LATAM Airlines Group chief executive Roberto Alvo has warned that Latin America is making no progress on the development of a sustainable aviation fuel (SAF) industry, putting at risk airlines’ ability to meet net-zero targets.
Speaking on a panel of airline leaders at the IATA World Sustainability Symposium in Madrid on 3 October, Alvo concurred with peers that SAF is critical to the industry’s net-zero ambitions and that “today is not the time to think that this won’t happen”.
But the situation in Latin America is stark, Alvo explains, with SAF production essentially non-existent, leaving the region “one step behind”.
“Today there is not a single drop of SAF being produced in South America,” he says.
LATAM Airlines has set its own target of 5% SAF usage by 2023, but this is “not because we know where this is going to come from – it’s just because we need to make sure that we can start this conversation”, Alvo says, adding that he does not think the airline “has the luxury” of failing to do so.
“We needed a sign of demand, as the largest airline group in the region,” he states.
That sign has so far been met with no response, and Alvo is reluctant to consider the imposition of formal mandates by governments and regulators until that changes.
“Unfortunately at this point in time, we have no set of public policies to incentivise producers to start thinking about SAF,” he states. “Today, I don’t have any confidence that we will get even close to 5% [by 2030] with the current set of policies that we have.”
In common with peers elsewhere around the world, he suggests that “clarity and certainty of investment” are crucial if fuel producers are to build SAF plants, arguing that it is important for policymakers to clarify the conditions under which the fuel can be produced.
At the same time, “we need to think about how to bring in South America and Latin America into this conversation at the pace that we can take”, Alvo says, adding that policy approaches in other geographies – such as Europe’s SAF mandates – would not work in the region.
He explains that Latin American carriers are often operating in “poorer countries” with lower yields and geographies where customers do not have the option to consider alternative forms of transport.
It is important, therefore, that policy solutions on SAF do not “kill the industry altogether” by bringing about extra costs that airlines and the travelling public cannot afford.
And extra costs are inevitable. Speaking at the same event in Madrid, IATA director general Willie Walsh said that “whatever way you look at this, there will be a cost for the transition to net zero and ultimately that cost will be borne by consumers”.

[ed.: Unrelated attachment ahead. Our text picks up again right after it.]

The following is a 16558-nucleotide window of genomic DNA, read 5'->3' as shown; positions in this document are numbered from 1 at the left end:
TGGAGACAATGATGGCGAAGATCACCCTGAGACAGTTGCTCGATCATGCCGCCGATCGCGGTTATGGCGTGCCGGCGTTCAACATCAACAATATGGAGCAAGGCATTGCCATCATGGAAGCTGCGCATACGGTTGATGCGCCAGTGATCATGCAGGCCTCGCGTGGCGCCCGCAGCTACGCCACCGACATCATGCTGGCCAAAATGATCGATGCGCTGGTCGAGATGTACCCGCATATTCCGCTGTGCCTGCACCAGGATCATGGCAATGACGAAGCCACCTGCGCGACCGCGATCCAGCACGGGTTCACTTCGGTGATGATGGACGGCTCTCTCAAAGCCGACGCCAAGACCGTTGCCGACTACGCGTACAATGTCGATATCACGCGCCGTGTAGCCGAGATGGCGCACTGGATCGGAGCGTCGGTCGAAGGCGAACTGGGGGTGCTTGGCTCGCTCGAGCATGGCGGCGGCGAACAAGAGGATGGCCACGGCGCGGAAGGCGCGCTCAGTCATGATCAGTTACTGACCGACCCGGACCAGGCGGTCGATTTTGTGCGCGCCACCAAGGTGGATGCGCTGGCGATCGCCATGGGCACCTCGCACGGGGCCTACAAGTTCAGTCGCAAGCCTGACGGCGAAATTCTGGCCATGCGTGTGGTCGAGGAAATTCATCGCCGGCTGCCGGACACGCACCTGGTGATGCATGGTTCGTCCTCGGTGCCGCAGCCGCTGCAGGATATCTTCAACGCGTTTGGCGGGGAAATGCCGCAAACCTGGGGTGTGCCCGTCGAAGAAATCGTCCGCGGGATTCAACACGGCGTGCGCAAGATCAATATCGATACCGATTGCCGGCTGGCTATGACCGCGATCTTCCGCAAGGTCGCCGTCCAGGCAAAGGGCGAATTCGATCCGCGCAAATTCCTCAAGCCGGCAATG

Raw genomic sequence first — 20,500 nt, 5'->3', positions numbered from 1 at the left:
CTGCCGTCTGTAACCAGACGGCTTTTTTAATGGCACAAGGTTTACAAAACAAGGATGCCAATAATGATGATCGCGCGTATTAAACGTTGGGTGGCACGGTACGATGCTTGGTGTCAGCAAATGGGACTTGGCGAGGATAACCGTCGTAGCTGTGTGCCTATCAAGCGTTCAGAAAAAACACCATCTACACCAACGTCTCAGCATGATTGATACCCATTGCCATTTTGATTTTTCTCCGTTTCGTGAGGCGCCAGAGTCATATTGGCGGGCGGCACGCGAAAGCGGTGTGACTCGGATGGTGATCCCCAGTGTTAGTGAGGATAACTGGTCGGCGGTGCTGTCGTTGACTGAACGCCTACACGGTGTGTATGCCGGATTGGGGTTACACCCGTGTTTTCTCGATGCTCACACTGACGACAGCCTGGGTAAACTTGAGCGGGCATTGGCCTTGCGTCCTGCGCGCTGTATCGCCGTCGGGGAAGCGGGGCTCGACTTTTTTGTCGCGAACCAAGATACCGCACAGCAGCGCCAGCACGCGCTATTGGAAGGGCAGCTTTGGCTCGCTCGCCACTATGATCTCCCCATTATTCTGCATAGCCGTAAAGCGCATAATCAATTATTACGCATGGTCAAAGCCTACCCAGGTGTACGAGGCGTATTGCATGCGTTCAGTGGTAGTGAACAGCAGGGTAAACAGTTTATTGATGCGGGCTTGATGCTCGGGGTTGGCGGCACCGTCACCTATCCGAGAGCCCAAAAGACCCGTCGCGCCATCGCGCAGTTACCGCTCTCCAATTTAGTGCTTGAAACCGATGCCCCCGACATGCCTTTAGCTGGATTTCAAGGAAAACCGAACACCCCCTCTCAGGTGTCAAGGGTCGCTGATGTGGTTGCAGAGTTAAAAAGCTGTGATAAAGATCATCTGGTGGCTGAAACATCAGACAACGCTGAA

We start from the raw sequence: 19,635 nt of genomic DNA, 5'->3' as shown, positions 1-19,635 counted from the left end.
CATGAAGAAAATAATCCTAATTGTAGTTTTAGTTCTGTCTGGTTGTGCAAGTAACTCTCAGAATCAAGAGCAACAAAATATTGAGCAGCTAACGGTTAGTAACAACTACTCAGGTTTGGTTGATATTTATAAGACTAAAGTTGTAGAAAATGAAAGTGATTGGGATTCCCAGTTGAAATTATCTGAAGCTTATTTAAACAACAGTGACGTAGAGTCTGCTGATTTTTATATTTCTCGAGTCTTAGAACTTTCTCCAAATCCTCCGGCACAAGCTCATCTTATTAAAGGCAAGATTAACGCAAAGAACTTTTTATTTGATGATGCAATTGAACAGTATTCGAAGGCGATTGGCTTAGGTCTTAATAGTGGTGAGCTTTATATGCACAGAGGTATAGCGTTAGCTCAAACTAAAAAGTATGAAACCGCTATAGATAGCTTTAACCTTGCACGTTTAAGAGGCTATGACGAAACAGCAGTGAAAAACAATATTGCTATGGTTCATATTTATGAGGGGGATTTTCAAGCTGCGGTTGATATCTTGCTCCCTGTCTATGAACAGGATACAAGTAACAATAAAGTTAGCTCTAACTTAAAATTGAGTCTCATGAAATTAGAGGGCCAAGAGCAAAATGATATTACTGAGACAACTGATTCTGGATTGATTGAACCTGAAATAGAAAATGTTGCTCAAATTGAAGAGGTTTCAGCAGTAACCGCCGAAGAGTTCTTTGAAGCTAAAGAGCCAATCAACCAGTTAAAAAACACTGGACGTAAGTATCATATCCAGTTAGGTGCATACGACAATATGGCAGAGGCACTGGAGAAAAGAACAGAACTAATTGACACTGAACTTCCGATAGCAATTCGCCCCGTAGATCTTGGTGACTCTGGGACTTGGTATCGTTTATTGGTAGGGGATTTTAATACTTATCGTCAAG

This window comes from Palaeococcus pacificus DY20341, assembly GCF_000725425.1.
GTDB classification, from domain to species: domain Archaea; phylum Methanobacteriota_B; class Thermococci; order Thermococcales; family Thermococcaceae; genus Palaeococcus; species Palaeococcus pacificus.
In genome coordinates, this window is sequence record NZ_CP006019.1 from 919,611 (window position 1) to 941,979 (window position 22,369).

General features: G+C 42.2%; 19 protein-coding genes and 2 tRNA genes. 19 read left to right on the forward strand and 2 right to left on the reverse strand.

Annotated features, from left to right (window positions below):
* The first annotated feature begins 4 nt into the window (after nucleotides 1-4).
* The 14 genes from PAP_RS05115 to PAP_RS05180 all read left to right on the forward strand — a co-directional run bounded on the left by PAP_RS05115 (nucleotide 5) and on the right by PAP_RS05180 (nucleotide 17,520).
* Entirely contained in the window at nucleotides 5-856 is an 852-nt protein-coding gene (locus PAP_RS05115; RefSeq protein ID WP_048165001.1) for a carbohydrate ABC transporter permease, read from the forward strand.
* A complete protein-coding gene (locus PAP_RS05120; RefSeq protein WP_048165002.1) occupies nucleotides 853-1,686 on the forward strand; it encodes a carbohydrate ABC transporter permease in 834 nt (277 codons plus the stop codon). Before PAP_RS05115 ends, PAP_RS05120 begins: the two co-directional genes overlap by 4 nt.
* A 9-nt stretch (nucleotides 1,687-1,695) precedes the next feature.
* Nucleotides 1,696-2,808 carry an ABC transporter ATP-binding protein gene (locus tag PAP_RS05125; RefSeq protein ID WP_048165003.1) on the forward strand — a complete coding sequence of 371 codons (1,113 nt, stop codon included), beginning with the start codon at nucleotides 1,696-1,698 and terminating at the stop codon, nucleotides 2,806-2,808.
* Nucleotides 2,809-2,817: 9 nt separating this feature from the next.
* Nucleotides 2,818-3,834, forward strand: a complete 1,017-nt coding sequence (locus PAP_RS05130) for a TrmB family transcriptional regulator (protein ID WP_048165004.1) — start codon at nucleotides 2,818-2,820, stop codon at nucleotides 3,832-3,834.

“We need to develop the industry in a sustainable way,” Alvo says, noting that if LATAM Airlines Group were to cover all of its fuel useage with SAF today, the cost would exceed all of its revenue.
He further provides a reality-check on the timescales involved.
“A [SAF] plant takes four or five years to build,” Alvo says. “Today in Chile, just getting the permits for a billion dollar investment will take an additional four or five years.
“So we’re 10 years away from seeing the first crop of SAF being produced in Chile if we started today, and people are not starting today because they don’t have a clear path on which to think about the decisions of investment.”
That is frustrating, Alvo suggests, because “the feedstock is there, the technology is there and the people are there”.
Furthermore, the creation of a SAF industry “is also a great opportunity for economic development in the region”, he says.
“But we need the right framework”.
Alvo also says that the industry and policymakers need to keep an open mind on other measures in the net-zero journey, with SAF not being a “silver bullet”.
Acknowledging that carbon offsetting has downsides, he explains that LATAM is instead directly investing in projects, including one that protects “0.5% of the surface of Colombia”.
“Those wetlands capture tonnes of carbon per hectare,” Alvo says.
Such work is important, he insists, because SAF and other efforts will still leave the airline sector with residual emissions that will need to be accounted for.
“We are not going to get to net-zero if we do not either sink carbon by industrial means or sink carbon by natural means,” he states.
Whatever the means, Alvo is clear that airlines can only do so much on their own.
“I’m willing to be confident [about net-zero targets], as long as all the stakeholders face the same path and do this in the same direction, because this is not something we are going to solve by ourselves,” he concludes.